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New Ukraine Doctrine Declares Russia Military Foe

FILE - Ukrainian troops ride atop an armored vehicle outside Artemivsk, eastern Ukraine.
FILE - Ukrainian troops ride atop an armored vehicle outside Artemivsk, eastern Ukraine.

Ukraine's national security council on Wednesday approved a new military doctrine that declares Russia to be a military opponent and calls for the country to pursue NATO membership.

There was no immediate official reaction from Russia, which hotly denies claims that it has sent troops and equipment to separatist rebels in Ukraine's east and which opposes Ukraine's entry into NATO.

The move came amid strong political tensions over President Petro Poroshenko's efforts to get approval of a constitutional change that would devolve some powers to the regions, including the eastern regions held by the rebels. Opponents say the change would effectively be capitulation to Russia.

It was unclear whether the military doctrine's stance against Russia could dilute opposition to the decentralization.

The doctrine now goes to Poroshenko for his signature.

At the security council meeting, Poroshenko said the doctrine "not only officially establishes the Russian Federation as Ukraine's military opponent, but states the task of relocating military units and creating the necessary military infrastructure in the eastern and southern regions.''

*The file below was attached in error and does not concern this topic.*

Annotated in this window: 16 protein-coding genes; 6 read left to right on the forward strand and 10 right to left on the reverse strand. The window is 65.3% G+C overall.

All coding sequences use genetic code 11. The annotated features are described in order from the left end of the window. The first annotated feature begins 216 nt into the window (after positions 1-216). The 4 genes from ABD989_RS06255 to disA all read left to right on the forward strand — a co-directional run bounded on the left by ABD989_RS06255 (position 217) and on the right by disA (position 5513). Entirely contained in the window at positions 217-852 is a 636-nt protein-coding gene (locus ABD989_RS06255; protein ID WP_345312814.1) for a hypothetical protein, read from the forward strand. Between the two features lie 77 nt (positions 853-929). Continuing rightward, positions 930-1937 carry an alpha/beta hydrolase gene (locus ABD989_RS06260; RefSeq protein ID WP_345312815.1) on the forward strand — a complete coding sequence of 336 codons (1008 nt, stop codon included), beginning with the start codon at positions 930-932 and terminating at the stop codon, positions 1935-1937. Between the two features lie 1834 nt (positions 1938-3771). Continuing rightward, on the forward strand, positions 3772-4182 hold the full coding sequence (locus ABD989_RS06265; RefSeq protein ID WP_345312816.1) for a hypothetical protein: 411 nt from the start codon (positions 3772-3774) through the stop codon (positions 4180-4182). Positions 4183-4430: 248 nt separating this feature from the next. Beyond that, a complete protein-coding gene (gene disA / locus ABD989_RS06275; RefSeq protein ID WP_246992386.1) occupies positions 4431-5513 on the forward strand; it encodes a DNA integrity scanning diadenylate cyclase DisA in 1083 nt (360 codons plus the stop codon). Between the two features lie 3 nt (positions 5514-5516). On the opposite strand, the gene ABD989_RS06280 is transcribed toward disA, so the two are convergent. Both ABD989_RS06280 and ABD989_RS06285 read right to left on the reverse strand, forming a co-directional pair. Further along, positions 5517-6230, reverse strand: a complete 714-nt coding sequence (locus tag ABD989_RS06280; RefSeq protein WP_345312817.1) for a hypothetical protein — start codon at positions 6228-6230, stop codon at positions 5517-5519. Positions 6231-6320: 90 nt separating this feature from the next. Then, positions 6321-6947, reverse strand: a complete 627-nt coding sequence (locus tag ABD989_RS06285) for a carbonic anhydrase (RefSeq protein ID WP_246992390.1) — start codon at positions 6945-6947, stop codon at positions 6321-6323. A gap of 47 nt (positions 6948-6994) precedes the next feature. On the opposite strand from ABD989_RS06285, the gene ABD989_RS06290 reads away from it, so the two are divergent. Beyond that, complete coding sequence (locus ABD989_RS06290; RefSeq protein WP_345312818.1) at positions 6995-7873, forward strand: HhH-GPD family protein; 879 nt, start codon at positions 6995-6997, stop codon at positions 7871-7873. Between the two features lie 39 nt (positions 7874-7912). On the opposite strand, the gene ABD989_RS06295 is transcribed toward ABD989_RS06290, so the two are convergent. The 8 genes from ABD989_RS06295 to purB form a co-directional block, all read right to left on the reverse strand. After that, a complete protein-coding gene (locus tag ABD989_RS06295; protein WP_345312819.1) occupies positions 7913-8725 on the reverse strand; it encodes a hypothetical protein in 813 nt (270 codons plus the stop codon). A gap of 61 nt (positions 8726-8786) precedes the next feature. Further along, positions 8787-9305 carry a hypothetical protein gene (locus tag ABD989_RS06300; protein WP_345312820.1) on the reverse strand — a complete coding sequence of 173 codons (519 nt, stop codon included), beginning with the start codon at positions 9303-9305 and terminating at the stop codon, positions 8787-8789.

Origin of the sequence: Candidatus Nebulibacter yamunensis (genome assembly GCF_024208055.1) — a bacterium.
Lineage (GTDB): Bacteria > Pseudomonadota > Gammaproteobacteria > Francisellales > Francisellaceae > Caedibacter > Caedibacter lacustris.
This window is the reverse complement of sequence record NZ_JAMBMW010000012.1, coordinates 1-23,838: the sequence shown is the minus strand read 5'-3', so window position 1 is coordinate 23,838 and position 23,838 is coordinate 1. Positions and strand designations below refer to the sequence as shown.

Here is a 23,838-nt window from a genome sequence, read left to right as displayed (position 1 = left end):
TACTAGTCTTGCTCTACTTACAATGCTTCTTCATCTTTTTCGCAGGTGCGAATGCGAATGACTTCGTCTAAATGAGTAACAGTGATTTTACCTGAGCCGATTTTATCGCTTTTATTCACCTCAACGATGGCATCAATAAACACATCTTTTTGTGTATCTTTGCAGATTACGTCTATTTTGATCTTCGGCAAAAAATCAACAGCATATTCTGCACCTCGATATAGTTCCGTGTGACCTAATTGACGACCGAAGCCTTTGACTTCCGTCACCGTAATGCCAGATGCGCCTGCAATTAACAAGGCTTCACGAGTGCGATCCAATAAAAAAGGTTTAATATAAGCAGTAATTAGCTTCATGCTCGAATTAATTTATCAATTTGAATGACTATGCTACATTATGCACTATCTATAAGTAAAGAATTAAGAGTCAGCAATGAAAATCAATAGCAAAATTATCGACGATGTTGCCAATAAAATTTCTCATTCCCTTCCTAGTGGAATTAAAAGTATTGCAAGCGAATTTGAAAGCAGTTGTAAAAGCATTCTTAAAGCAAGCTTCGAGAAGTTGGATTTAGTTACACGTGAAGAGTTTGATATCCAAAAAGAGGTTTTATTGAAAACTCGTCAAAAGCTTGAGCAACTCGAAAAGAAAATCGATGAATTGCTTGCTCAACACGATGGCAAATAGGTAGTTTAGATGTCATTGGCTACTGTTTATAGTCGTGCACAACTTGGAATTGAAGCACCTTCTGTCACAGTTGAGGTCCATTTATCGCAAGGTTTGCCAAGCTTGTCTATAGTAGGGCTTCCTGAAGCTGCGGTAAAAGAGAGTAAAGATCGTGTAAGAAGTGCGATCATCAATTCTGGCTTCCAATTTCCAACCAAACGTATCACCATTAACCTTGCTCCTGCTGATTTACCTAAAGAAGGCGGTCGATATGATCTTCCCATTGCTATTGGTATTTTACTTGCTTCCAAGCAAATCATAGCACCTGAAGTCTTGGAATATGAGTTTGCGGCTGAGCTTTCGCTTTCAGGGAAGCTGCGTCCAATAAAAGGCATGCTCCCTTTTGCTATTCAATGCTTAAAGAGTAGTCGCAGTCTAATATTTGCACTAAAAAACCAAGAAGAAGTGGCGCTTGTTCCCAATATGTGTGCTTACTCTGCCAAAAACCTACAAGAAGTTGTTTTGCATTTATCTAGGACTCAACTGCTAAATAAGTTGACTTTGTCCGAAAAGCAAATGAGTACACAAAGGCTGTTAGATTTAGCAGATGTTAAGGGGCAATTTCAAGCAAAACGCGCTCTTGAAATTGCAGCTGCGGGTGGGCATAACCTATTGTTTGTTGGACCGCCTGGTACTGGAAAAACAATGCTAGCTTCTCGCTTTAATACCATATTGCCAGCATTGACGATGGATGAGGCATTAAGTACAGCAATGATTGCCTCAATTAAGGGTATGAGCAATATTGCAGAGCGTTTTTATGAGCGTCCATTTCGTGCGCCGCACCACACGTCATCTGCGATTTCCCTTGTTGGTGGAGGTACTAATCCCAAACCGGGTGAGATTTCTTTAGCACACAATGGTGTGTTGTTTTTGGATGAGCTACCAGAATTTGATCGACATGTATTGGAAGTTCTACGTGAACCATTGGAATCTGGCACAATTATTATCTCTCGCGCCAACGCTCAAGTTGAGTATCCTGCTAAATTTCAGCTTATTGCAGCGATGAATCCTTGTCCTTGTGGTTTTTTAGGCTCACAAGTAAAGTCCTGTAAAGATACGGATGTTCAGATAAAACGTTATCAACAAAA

On Monday, as the Ukrainian parliament gave initial approval to the decentralization measure, a violent protest broke out outside the building. Three national guardsmen were killed when a grenade was thrown into the crowd.

Two parties in the governing coalition said Wednesday that they wouldn't abandon the grouping amid the intense dispute over the proposal. But those parties' opposition to the measure appeared firm, and Poroshenko faced a steep battle to push it through.

The initial approval given Monday was well short of the two-thirds majority needed to amend the constitution.

Oleg Berezyuk, head of the Samopomich faction, said Wednesday that it would "remain in the coalition in the role of opposition within the parliamentary majority.'' A member of Poroshenko's faction, Igor Kononeko, said the faction of former Prime Minister Yulia Tymoshenko would also remain in the coalition, the Interfax news agency reported.